Cox v. Louisiana, 379 U.S. 536 (1965), was a United States Supreme Court case based on the First Amendment to the U.S. Constitution. It held that a state government cannot employ "breach of the peace" statutes against protesters engaging in peaceable demonstrations that may potentially incite violence. Warning: template has been deprecated.— Excerpted from Cox v. Louisiana on Wikipedia, the free encyclopedia.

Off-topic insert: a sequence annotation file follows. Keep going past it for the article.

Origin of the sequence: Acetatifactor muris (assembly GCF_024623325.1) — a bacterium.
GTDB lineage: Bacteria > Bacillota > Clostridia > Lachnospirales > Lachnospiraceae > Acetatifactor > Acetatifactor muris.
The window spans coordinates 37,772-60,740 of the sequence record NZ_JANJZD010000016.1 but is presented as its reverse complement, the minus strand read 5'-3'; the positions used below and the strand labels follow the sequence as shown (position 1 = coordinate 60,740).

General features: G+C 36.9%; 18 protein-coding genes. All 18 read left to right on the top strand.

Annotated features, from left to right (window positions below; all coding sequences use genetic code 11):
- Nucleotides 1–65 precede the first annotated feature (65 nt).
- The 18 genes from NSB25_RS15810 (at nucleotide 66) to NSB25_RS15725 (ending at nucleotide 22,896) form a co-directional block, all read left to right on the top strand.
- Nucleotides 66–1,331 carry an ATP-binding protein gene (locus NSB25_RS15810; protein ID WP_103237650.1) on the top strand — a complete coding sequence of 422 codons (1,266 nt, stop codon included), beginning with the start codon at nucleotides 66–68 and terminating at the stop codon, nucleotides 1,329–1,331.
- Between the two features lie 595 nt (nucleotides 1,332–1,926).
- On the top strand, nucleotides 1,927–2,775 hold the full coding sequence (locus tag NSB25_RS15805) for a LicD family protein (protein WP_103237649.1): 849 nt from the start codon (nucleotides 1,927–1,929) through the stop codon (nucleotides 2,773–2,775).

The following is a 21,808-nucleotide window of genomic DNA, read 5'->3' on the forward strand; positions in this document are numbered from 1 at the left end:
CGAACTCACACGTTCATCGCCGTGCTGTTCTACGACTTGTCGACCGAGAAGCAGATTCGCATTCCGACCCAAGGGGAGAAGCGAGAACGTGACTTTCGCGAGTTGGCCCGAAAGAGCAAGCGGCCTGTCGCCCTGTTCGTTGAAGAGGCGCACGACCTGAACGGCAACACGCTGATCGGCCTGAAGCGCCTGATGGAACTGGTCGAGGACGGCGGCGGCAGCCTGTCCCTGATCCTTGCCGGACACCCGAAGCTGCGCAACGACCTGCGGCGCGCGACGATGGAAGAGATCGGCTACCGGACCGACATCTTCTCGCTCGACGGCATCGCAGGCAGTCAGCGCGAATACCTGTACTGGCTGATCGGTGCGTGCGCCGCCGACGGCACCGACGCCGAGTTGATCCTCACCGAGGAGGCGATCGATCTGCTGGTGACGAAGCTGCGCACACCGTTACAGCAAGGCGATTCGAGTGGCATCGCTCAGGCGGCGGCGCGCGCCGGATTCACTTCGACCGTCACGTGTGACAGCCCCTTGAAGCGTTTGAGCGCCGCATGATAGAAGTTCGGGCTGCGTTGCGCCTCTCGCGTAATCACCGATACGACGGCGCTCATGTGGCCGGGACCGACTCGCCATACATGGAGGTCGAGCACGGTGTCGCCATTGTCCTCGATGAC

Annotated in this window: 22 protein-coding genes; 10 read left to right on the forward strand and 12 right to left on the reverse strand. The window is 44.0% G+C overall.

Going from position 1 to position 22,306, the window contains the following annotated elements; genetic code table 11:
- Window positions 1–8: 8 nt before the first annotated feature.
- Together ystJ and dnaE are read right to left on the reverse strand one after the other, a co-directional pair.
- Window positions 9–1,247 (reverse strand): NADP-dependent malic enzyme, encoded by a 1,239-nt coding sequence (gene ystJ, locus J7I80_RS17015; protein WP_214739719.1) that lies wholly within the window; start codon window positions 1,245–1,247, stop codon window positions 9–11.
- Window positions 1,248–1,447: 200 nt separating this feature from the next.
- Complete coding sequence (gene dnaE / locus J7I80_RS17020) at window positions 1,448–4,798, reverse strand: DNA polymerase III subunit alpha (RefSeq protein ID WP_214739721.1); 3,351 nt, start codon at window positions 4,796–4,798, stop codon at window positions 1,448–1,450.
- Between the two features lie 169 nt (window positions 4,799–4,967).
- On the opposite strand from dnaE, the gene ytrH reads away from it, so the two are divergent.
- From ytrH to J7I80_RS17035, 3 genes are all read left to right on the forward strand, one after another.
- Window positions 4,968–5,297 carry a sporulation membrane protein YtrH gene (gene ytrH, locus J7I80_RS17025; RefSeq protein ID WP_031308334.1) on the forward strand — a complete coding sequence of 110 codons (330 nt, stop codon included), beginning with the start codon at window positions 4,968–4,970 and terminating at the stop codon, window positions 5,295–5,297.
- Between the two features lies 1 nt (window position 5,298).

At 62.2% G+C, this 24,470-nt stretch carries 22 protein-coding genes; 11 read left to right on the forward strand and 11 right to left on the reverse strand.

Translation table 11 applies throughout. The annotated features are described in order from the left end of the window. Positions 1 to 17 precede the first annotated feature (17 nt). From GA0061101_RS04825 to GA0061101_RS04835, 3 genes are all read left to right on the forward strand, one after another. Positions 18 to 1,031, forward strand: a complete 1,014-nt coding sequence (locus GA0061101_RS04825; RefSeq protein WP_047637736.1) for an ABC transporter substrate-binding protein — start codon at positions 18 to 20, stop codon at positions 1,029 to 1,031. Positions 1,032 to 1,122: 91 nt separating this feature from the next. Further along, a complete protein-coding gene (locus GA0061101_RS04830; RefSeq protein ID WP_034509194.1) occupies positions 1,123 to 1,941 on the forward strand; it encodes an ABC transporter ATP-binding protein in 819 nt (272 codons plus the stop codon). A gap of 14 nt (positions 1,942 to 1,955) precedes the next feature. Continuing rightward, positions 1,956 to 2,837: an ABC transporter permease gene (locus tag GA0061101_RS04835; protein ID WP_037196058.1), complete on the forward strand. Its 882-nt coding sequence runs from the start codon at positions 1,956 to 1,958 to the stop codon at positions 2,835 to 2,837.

United States Supreme Court
379 U.S. 536
Cox v. Louisiana
Argued: Oct. 21, 1964. --- Decided: Jan 18, 1965
[Syllabus from pages 536-537 intentionally omitted]
Carl Rachlin, New York City, for appellant.
Ralph L. Roy, Baton Rouge, La., for appellee.
Mr. Justice GOLDBERG delivered the opinion of the Court.
This work is in the public domain in the United States because it is a work of the United States federal government (see 17 U.S.C. 105).